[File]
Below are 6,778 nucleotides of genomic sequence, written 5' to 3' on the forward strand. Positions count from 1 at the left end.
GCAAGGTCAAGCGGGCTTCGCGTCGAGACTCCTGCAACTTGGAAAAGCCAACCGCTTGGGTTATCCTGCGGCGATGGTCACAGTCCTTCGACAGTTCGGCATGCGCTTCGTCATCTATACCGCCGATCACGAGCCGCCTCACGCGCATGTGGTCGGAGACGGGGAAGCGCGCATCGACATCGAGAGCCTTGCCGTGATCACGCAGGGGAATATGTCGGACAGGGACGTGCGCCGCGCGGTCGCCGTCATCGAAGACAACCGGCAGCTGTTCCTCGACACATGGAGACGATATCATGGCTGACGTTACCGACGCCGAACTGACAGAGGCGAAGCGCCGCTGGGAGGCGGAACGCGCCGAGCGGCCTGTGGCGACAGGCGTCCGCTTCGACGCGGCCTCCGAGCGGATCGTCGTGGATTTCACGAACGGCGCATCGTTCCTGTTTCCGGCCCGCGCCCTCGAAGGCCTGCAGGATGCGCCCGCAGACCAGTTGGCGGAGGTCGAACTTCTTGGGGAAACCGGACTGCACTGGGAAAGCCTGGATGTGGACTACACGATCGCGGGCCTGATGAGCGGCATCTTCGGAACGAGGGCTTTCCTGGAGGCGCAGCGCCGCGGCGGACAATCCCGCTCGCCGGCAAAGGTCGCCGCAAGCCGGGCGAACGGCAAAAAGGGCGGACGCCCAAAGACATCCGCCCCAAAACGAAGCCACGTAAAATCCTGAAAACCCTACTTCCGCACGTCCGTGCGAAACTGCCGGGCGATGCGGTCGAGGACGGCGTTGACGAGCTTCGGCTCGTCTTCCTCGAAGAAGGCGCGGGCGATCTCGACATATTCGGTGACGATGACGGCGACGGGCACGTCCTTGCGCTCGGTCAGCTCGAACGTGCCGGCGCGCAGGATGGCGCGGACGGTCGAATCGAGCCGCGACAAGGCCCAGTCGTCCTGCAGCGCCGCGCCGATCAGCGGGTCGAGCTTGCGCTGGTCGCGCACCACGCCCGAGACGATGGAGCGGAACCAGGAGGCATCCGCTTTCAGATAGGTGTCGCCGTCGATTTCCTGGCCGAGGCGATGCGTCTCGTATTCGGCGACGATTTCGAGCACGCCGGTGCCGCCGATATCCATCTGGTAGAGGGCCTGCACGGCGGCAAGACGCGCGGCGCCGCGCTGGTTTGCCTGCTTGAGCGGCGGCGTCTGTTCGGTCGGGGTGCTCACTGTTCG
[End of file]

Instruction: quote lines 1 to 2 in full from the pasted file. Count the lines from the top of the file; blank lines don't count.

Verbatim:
Below are 6,778 nucleotides of genomic sequence, written 5' to 3' on the forward strand. Positions count from 1 at the left end.
GCAAGGTCAAGCGGGCTTCGCGTCGAGACTCCTGCAACTTGGAAAAGCCAACCGCTTGGGTTATCCTGCGGCGATGGTCACAGTCCTTCGACAGTTCGGCATGCGCTTCGTCATCTATACCGCCGATCACGAGCCGCCTCACGCGCATGTGGTCGGAGACGGGGAAGCGCGCATCGACATCGAGAGCCTTGCCGTGATCACGCAGGGGAATATGTCGGACAGGGACGTGCGCCGCGCGGTCGCCGTCATCGAAGACAACCGGCAGCTGTTCCTCGACACATGGAGACGATATCATGGCTGACGTTACCGACGCCGAACTGACAGAGGCGAAGCGCCGCTGGGAGGCGGAACGCGCCGAGCGGCCTGTGGCGACAGGCGTCCGCTTCGACGCGGCCTCCGAGCGGATCGTCGTGGATTTCACGAACGGCGCATCGTTCCTGTTTCCGGCCCGCGCCCTCGAAGGCCTGCAGGATGCGCCCGCAGACCAGTTGGCGGAGGTCGAACTTCTTGGGGAAACCGGACTGCACTGGGAAAGCCTGGATGTGGACTACACGATCGCGGGCCTGATGAGCGGCATCTTCGGAACGAGGGCTTTCCTGGAGGCGCAGCGCCGCGGCGGACAATCCCGCTCGCCGGCAAAGGTCGCCGCAAGCCGGGCGAACGGCAAAAAGGGCGGACGCCCAAAGACATCCGCCCCAAAACGAAGCCACGTAAAATCCTGAAAACCCTACTTCCGCACGTCCGTGCGAAACTGCCGGGCGATGCGGTCGAGGACGGCGTTGACGAGCTTCGGCTCGTCTTCCTCGAAGAAGGCGCGGGCGATCTCGACATATTCGGTGACGATGACGGCGACGGGCACGTCCTTGCGCTCGGTCAGCTCGAACGTGCCGGCGCGCAGGATGGCGCGGACGGTCGAATCGAGCCGCGACAAGGCCCAGTCGTCCTGCAGCGCCGCGCCGATCAGCGGGTCGAGCTTGCGCTGGTCGCGCACCACGCCCGAGACGATGGAGCGGAACCAGGAGGCATCCGCTTTCAGATAGGTGTCGCCGTCGATTTCCTGGCCGAGGCGATGCGTCTCGTATTCGGCGACGATTTCGAGCACGCCGGTGCCGCCGATATCCATCTGGTAGAGGGCCTGCACGGCGGCAAGACGCGCGGCGCCGCGCTGGTTTGCCTGCTTGAGCGGCGGCGTCTGTTCGGTCGGGGTGCTCACTGTTCG